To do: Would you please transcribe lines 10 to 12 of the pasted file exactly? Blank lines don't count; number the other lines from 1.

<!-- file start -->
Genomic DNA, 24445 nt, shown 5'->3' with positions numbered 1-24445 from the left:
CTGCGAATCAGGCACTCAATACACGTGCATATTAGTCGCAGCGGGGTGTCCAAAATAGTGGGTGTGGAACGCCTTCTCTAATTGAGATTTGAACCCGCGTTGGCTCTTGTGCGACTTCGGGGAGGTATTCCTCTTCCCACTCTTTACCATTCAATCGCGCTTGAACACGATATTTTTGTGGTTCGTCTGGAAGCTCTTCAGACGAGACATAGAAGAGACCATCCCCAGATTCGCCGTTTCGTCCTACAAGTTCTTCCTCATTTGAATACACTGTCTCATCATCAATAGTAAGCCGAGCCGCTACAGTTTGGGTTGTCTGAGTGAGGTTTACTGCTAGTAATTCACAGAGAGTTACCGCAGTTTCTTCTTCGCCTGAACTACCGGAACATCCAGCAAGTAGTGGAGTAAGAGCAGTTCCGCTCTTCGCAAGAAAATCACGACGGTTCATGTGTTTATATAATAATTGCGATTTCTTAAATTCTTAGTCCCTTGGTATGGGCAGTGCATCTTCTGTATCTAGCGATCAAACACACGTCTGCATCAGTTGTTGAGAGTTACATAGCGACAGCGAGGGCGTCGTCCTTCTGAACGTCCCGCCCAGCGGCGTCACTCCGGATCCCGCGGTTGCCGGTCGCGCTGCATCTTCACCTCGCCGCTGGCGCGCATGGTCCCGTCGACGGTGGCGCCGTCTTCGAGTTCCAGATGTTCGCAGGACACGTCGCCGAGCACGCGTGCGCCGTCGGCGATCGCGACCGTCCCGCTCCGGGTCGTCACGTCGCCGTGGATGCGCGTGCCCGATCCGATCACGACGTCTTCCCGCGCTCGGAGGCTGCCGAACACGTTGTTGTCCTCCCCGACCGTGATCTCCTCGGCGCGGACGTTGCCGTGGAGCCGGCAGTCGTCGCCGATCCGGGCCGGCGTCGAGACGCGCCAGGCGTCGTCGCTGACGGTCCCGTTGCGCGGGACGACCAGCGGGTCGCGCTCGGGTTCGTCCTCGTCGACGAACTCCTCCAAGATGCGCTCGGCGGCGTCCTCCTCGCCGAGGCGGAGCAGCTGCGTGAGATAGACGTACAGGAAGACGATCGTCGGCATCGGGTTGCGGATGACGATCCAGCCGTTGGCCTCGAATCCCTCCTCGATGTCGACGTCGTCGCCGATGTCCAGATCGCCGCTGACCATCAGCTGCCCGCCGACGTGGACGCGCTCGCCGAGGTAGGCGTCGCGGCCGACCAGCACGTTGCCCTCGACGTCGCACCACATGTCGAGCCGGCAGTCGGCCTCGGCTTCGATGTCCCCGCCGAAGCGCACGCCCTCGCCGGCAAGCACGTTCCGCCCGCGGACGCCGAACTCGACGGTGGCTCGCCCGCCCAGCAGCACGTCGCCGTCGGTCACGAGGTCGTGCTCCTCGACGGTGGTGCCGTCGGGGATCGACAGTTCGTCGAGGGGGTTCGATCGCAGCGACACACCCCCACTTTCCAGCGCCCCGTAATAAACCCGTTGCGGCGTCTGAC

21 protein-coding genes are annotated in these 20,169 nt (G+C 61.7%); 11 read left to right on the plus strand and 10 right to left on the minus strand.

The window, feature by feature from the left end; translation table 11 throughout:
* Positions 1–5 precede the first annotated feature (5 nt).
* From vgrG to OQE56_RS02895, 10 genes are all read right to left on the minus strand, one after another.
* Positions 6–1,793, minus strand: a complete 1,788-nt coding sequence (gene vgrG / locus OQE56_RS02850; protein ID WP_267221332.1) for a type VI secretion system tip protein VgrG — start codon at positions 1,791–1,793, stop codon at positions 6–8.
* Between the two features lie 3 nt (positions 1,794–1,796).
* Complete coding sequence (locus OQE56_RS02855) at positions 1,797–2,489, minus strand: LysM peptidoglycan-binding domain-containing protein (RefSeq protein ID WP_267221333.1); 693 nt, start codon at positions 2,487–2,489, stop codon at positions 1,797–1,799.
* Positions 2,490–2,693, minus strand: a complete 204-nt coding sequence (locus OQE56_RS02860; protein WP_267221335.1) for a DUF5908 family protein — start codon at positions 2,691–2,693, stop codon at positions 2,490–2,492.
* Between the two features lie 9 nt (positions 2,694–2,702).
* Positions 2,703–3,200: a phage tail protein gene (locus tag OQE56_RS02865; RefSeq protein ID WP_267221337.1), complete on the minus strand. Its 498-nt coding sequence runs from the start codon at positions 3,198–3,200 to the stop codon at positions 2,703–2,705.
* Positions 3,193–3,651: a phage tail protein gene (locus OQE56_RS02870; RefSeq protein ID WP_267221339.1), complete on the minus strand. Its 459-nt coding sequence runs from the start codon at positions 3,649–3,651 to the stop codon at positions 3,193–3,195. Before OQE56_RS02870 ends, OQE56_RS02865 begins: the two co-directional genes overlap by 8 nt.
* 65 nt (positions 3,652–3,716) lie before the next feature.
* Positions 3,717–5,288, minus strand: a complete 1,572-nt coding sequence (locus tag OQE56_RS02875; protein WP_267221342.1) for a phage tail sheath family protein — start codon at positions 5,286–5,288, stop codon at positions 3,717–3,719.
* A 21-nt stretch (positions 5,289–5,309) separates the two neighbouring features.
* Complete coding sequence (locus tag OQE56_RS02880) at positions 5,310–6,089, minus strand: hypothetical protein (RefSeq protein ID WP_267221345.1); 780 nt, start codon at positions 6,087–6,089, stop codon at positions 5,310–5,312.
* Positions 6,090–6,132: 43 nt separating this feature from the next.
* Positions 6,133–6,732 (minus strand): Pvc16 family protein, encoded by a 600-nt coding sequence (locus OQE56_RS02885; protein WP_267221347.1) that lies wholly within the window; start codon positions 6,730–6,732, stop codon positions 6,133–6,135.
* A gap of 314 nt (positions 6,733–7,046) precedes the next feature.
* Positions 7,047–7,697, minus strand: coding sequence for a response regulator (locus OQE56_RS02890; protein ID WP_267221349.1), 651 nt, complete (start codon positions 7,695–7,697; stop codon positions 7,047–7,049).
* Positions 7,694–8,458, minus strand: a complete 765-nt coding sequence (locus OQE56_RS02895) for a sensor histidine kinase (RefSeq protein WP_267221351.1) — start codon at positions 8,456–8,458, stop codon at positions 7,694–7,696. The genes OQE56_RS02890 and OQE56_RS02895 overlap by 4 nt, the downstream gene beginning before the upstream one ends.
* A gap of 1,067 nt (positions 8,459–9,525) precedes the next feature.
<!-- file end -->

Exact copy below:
* Positions 2,490–2,693, minus strand: a complete 204-nt coding sequence (locus OQE56_RS02860; protein WP_267221335.1) for a DUF5908 family protein — start codon at positions 2,691–2,693, stop codon at positions 2,490–2,492.
* Between the two features lie 9 nt (positions 2,694–2,702).
* Positions 2,703–3,200: a phage tail protein gene (locus tag OQE56_RS02865; RefSeq protein ID WP_267221337.1), complete on the minus strand. Its 498-nt coding sequence runs from the start codon at positions 3,198–3,200 to the stop codon at positions 2,703–2,705.